• the offer of tennis courts in lieu of the 5% parkland requirement. Staff is to calculate the monetary value of the parkland requirement, and to get comparative figures for the kind of tennis courts offered (estimated at a value of $75-85,000) and the kind that would meet Township requirements. The siting of the courts within Toanche Park is an issue.
• a strip of the eastern edge of the park that Soben wants to use to augment its 2 lots there to 5. This strip appears to include the tobogganing hill, and recreation uses there will impinge on developed lots so a buffer strip is needed. There are liability issues.
• lots abutting the active ball diamond on the south side of the park. Again, a buffer zone is needed so that balls do not wind up in backyards. There are liability issues.
• the Toanche Parks and Recreation Association would like to be involved about anything affecting the park.
Soben was given a 6-month extension to finalize registration.

USE OF FIRE STATION BUILDINGS: Council approved Fire Chief Randy Smith’s recommendation that
–the Fire Chief be the authorization authority for use of fire stations
–use be limited to Township operations/business, Volunteer fire fighters and the OPP
–public access to buildings not connected to municipal water be prohibited
–security of buildings and fire apparatus be maintained at all times
–a fire department officer or a township employee be present to ensure building security during a permitted use.

WATER SYSTEMS UPGRADES: 5 upgrades are to be undertaken this year at Georgian Estates, Cook’s (Farlain) Lake, Lafontaine, Perkinsfield and Wyevale, at a cost of $849,000. The Township did NOT receive a COMRIFF grant. There is only a little of the O-STAR grant of $1.3 million left. The balance will be put toward this year’s works. There will be no impact on water fees this year. Georgian Sands, a more complex problem, is still outstanding.

SUBSTANTIAL INCREASE IN DEVELOPMENT CHARGES: A Development Charge is the fee that new development must pay “to finance the cost of new growth-related capital facilities and infrastructure,” namely library services, policing, fire department, parks & recreation, public works, the Huronia Airport Commission, general government, and roads. If you wish to build on a vacant lot, you will have to pay a development charge. If, however, you are replacing a structure, there is no development charge. The previous charge per unit was $2,093: the new fee is $4,172, which is lower than those of all our neighbours, except Tay.

WATERLOT LEASE RATES: Just beyond Penetanguishene’s harbour are five water lots held by property owners in Tiny Township. In the past these were leased, usually by marina operators, from the Federal Government. The government has downloaded responsibility for these to Tiny. The Township has discovered that the lease rates were inconsistent – anywhere from 36 cents to a $1.50 per square metre. Confronted with a similar problem, Penetanguishene averaged lease rates in its harbour, and arrived at a price of 37 cents per square metre. Staff recommended that Tiny use the same rate, even though that would result in roughly half the income. After a series of discussions, Council decided to apply a rate that was the average of the rates for the five waterlots in its jurisdiction, a rate higher than that in Penetanguishene. The individual with the lowest rate protested; the Ontario Marine Operators Association made a presentation about a different approach to water rates.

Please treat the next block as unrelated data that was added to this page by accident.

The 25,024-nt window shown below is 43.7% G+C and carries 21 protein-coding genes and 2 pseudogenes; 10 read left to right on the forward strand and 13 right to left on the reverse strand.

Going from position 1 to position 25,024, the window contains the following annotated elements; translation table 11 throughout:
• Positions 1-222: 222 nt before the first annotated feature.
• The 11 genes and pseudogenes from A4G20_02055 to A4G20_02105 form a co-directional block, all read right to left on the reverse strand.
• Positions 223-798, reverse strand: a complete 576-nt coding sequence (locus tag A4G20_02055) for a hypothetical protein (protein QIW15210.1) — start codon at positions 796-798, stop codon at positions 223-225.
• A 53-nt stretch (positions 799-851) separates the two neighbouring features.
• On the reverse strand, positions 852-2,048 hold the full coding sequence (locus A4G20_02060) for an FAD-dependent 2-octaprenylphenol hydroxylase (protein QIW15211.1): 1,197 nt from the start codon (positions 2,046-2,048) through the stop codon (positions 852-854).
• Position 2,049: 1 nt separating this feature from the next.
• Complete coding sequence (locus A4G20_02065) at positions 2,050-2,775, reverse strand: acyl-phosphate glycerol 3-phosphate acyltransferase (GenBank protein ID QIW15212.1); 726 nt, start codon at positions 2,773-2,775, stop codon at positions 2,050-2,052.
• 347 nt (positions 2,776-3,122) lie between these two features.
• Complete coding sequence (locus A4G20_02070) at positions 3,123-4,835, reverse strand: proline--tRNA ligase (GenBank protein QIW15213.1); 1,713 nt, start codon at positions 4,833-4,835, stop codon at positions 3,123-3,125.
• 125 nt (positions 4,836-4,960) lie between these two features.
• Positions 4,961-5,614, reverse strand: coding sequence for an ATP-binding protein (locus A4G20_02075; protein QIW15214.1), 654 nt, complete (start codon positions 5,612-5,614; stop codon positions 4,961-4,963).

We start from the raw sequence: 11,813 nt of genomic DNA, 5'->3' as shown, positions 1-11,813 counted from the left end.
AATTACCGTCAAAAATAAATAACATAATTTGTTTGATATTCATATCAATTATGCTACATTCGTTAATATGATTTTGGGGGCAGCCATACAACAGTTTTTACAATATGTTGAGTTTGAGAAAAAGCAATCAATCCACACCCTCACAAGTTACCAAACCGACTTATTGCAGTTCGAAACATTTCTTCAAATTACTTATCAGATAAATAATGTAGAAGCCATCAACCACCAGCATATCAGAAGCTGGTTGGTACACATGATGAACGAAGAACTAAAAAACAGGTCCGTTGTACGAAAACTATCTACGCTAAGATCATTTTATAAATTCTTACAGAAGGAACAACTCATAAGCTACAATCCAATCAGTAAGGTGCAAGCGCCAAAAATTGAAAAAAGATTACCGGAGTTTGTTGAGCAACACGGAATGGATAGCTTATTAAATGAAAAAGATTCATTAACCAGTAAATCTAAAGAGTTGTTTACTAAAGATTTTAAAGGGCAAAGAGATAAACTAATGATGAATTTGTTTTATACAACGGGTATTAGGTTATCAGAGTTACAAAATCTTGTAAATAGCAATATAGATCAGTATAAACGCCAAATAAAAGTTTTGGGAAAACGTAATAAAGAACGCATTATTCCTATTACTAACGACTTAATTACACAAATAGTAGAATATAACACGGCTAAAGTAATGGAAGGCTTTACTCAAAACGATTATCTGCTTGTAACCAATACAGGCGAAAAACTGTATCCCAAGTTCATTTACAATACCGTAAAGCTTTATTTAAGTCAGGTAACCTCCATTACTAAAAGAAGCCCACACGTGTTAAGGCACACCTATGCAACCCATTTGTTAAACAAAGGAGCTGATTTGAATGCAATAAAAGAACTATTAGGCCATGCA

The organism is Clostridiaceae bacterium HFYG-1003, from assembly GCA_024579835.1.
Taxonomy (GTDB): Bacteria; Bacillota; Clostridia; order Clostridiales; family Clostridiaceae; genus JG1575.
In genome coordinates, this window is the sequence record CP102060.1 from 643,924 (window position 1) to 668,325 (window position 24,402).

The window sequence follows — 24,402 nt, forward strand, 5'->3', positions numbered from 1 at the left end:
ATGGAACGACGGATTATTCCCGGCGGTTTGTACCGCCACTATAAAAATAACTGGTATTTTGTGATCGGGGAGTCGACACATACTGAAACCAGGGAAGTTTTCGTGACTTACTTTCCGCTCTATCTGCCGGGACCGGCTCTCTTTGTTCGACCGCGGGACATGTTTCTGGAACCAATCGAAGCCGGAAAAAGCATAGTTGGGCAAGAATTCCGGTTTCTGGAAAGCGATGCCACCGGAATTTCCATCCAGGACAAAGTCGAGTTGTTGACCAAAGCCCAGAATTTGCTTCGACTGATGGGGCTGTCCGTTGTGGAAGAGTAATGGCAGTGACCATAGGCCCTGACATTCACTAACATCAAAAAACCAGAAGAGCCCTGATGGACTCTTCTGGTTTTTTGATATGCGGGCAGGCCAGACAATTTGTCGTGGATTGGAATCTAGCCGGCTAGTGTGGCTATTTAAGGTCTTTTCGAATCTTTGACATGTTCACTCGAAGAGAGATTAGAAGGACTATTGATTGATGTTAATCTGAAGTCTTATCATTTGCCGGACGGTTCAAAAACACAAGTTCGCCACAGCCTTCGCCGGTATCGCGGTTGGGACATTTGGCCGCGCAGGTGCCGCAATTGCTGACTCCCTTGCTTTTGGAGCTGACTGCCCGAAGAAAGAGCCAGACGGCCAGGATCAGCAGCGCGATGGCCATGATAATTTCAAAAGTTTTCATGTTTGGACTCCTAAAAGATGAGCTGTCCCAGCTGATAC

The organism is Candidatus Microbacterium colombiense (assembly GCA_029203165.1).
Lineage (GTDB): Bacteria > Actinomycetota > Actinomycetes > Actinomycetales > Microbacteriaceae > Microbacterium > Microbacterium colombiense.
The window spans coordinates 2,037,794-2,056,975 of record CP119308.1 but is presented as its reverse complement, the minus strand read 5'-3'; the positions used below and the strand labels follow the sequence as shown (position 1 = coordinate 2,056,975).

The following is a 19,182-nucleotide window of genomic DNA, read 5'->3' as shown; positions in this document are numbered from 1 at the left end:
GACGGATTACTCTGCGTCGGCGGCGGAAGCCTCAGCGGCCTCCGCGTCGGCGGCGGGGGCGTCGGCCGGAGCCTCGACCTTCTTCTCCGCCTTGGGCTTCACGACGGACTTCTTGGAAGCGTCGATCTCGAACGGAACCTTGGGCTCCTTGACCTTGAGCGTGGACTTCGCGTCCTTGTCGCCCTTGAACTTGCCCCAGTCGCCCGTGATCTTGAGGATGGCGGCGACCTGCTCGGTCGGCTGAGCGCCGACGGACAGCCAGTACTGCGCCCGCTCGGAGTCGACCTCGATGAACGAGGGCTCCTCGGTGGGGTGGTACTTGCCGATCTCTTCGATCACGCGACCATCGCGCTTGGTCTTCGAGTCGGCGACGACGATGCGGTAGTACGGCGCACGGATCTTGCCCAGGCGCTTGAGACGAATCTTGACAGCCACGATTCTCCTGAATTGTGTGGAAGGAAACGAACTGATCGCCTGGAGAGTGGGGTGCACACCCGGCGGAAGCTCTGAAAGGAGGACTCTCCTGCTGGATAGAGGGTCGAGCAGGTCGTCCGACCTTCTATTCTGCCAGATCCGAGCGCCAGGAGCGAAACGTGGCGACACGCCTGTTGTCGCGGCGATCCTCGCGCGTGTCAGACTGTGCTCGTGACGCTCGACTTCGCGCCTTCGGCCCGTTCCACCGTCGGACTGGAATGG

This has been a huge time-waster. At this meeting of Council, guided by Councillors Ray Millar and Rob Panasiuk, Council came to the conclusion that the sensible approach was to reject the “gift” and return the problem of rates and management and possible sale of the lots to Fisheries and Oceans Canada. The original rates are to remain in place for this summer. Staff was asked to prepare a report on the implications of returning the lots, and also to ascertain who has the responsibility for environmental cleanup and for liability issues.

 
Report from A. Ruth Coursey, CAO/CLERK re Proposed Encroachment Policy Changes

…BACKGROUND:

…. Where an encroachment is determined to be a public safety hazard and a public liability, it must be rectified forthwith, but within a schedule that is suitable to both the Township and the owner. Township staff makes the determination of a safety hazard and liability. If an agreement with the owner cannot be reached then the CAO and/or Council become involved, usually through an appeal from the property owner(s).

Buildings or significant structures are dealt with through an encroachment agreement where practical.

The vast majority of all other encroachments are dealt with in a compassionate manner to attempt to amicably remove the encroachment at some point in time, to all parties’ satisfaction. Our experience in Concession 1 indicates that in excess of 75% of residents are understanding of the concerns of the Township and cooperate to remove the encroachment, particularly on road allowances, as soon as they are able or agree to have the Township note them as a concern on the Municipal Search (LIS) whereby they will be rectified prior to the transfer of the property. It has only been a small number of residents (4 out of about 50 in Concession 1) who are not satisfied with the current process….

ANALYSIS:

An encroachment occurs when a property owner intrudes on, in, or under the ground space or in the air space of an adjacent Township-owned or managed property, either deliberately or inadvertently. Encroachment results from any use of such Township land by individuals for their own personal purposes. Encroachments may be structural (e.g., construction of decks, pools, wells, septic systems, docks, retaining walls etc.), non-structural (e.g., pool drainage, application of pesticides, waste dumping), or vegetative (e.g., planting of vegetable gardens, shrubs, trees etc.).

Encroachments are of concern because they:
(a) may restrict or limit the use and enjoyment of public lands maintained by the Township for the benefit of all residents;
(b) may pose a safety hazard to the public and give rise to potential liability claims from resultant injuries;
(c) may damage the natural environment and undermine the Township’s stewardship role in protecting natural features;
(d) may lead to claims of adverse possession and the loss of public assets;
(e) may destabilize public lands with resultant damage to adjacent private lands; and
(f) may result in ratepayers absorbing costs to restore degraded public lands.